PeopleDoc knows that HR professionals have a lot on their plates, from helping employees to managing HR processes. We also know that implementing company document retention policy for HR records can be particularly time-consuming and stressful. Record retention (and destruction) of personnel files, payroll information, benefits records, background checks, and any other employee-related records is a complicated process, required by law, that varies from country to country. Each document type in each jurisdiction has its own individual retention requirements and penalties for noncompliance can be costly.
Through the firm’s in-depth understanding of document retention laws around the world, we are now offering a whitepaper that enables HR to mitigate risk and worry less about compliance in this regard. Our guide, called Employment Record Retention Laws, gives in-depth information on document retention laws in the United States, Canada, Germany, France, Switzerland, and the United Kingdom. For each country, the guide is parsed into two sections: a Summary of Laws, which includes descriptions of key document retention rules as well any specific electronic recordkeeping requirements, and a Reference Chart, which gives an overview on the retention periods outlined in the Summary of Laws.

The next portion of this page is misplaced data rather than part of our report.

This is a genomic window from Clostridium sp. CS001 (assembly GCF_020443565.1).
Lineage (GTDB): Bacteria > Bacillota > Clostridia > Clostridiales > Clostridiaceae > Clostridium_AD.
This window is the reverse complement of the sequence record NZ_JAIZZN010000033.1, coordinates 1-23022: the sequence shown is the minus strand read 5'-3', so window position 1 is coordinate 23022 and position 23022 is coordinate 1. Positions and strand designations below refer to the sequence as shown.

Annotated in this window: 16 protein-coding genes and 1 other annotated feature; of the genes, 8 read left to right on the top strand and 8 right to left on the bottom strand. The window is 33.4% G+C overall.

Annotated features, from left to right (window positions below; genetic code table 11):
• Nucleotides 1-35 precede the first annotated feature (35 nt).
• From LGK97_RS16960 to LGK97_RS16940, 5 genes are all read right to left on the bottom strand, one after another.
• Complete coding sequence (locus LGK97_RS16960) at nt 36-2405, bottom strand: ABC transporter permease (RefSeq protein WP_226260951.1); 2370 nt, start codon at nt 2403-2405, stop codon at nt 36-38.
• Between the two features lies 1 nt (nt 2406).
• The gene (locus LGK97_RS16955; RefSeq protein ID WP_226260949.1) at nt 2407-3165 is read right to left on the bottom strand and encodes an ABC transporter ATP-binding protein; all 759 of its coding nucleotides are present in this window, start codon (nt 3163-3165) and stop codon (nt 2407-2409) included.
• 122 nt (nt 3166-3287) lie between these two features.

We believe this whitepaper will help you spend less time researching retention laws and more time focusing on what makes a company great -- its employees.
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Arnaud leads PeopleDoc's global legal and compliance organization, bringing over 10 years of legal experience. Prior to joining PeopleDoc, Arnaud was Vice President and General Counsel for Transdev On Demand, Inc., a subsidiary of Veolia Environnement group, where his focus was on US commercial contracts, corporate law, compliance and employment law. He has two Masters degrees in law from Northwestern University in the US and Paris XII University in France, as well as a Certificate of Business Administration from Instituto de Empresa in Madrid, Spain. He is a member of the New York Bar.